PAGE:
10 Cloverfield Lane
Review by Paul Preston
The Movie Guys
The Year of People in Enclosed Spaces continues with “10 Cloverfield Lane”. In the shadow of “The Hateful Eight” putting us in the middle of a band of nefarious characters we’d rather not be around, this new film from Dan Trachtenberg utilizes even more mystery to create a suspense-filled escape film with growing stakes, claustrophobia and great performances.
With a score and a woman-on-the-run opening that reminded me of “Psycho”, Michelle (Mary Elizabeth Winstead) finds herself in a car accident knocks her out. She awakens to find herself in the custody of Howard (John Goodman), who claims that the world is contaminated after a mysterious ‘attack’ of some kind (military, chemical, who knows?). But being chained to the wall of a windowless room doesn’t sit well with Michelle, who starts to plot an escape.
But she’s not the only guest, she co-habitates this survivalist bunker with not only Howard, but also Emmett (John Gallagher, Jr.), a local who helped Howard build the bunker. This is all a great setup for a thriller, and Trachtenberg, along with writers Josh Campbell, Matthew Stuecken and Damien Chazelle start adding entertaining layer after layer from here. Just how unhinged is Howard? What’s really going on outside the bunker? And how far can Michelle push matters to find the truth?
John Goodman has been a fantastic actor for years, and you might forget how many legendary movies and Best Picture winners he’s appeared in – “Raising Arizona”, “Argo”, “The Artist”, “The Big Lebowski”, “Monsters, Inc.”, “Flight”, “Revenge of the Nerds”, I could go on. “10 Cloverfield Lane” is a fine showcase for the diversity of this excellent actor. He plays Howard as parts domineering, tragic and unpredictable. For a large man, he employs subtlety effectively.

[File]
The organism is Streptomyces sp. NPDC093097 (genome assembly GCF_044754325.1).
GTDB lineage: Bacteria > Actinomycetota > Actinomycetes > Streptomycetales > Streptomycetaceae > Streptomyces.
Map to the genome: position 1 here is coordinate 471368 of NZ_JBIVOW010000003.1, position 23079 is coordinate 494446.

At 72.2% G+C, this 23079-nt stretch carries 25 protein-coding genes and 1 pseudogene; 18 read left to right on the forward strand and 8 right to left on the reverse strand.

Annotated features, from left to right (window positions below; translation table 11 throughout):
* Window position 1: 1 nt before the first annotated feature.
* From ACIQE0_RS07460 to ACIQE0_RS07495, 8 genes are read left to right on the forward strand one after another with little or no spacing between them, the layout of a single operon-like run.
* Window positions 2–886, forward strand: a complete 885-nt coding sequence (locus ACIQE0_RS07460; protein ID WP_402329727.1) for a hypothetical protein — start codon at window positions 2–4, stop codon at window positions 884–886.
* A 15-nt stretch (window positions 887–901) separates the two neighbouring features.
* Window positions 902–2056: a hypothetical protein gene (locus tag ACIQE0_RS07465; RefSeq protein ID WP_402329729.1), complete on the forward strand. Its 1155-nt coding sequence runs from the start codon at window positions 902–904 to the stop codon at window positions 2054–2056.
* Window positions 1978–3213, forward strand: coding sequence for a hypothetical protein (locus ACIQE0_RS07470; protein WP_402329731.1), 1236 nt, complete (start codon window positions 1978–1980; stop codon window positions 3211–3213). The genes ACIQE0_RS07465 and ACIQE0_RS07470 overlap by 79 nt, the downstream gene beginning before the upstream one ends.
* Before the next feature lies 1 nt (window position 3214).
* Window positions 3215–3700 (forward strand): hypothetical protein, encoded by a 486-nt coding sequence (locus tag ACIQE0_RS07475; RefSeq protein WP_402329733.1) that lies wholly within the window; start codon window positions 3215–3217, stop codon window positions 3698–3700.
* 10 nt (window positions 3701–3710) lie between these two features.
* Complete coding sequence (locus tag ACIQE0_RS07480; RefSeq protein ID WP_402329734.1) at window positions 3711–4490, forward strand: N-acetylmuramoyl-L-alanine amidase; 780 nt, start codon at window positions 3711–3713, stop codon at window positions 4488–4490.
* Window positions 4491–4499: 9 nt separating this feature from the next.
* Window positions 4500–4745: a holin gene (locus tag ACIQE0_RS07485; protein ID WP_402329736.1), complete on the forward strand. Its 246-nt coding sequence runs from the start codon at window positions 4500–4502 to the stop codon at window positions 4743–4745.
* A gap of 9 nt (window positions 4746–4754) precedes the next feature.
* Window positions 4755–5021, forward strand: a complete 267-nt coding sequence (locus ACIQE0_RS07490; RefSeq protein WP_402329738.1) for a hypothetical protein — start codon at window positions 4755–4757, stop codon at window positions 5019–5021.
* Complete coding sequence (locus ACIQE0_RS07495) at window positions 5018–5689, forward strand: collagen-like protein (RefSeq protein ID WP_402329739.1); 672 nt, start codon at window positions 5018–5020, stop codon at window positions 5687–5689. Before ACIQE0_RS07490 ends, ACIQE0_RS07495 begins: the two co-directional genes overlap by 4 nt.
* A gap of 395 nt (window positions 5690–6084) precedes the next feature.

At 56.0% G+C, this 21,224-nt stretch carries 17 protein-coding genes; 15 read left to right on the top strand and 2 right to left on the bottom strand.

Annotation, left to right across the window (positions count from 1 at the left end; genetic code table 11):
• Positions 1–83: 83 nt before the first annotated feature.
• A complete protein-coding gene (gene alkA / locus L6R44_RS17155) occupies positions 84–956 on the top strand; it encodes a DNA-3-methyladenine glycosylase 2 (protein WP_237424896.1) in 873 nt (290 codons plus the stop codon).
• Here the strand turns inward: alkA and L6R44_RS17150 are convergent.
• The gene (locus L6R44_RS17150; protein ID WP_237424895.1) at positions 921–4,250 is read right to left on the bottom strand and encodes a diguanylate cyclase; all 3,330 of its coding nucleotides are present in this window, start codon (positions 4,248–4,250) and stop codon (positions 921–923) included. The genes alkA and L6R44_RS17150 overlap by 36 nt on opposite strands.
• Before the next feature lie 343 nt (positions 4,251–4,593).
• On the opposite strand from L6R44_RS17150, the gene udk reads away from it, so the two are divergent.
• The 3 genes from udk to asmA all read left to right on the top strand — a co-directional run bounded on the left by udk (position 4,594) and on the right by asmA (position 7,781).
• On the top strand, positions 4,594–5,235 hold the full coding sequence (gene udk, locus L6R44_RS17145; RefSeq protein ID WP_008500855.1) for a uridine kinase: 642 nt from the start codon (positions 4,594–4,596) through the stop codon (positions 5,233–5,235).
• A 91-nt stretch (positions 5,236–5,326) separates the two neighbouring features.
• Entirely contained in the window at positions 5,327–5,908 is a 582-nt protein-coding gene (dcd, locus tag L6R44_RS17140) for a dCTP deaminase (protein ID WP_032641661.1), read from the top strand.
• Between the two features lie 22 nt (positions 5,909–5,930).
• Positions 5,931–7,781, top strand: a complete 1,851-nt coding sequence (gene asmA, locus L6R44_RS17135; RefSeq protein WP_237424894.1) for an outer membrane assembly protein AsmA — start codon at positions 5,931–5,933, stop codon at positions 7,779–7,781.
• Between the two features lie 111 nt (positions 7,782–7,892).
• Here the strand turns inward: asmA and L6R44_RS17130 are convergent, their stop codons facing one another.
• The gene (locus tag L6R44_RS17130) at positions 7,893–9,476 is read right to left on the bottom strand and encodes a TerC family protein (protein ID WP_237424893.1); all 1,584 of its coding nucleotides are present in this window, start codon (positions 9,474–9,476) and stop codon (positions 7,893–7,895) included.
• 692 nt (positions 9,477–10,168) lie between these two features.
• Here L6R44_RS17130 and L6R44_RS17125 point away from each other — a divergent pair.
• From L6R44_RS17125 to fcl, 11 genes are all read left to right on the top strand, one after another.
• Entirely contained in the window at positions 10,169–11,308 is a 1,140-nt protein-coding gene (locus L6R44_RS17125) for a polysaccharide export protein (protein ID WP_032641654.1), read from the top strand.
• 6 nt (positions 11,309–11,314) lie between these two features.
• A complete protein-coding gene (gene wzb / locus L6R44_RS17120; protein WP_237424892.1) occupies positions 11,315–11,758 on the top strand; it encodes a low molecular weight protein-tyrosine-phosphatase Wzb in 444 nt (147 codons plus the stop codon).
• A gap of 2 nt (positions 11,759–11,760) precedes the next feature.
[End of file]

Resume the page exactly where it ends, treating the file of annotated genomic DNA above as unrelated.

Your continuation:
Winstead and Gallagher, Jr. are equally impressive, sharing monologues that Trachtenberg doesn’t imbue with any fancy flashbacks or showy filmmaking. The actors bring it and the result is genuine. This film is loaded with quality names – Damien Chazelle wrote “Whiplash”, my favorite film of 2014, Drew Goddard (writer, “The Martian” and one of my favorite people doing anything) is on board as producer and the whole production is part of J.J. Abrams’ Bad Robot slate. The sum of the efforts of all this talent makes for a wildly enjoyable movie.
Even when the film goes haywire at the end, the story continues to make sense, the plot points add up and you might be witnessing a hero’s origin story. And if you’ve been following the evolution of this movie from its secrecy to its surprise release, you can understand if I cut this review short. To say anything more would ruin the mystery. Go.
Release Date: March 11, 2016
Run Time: 103 Minutes
Distributor: Paramount Pictures
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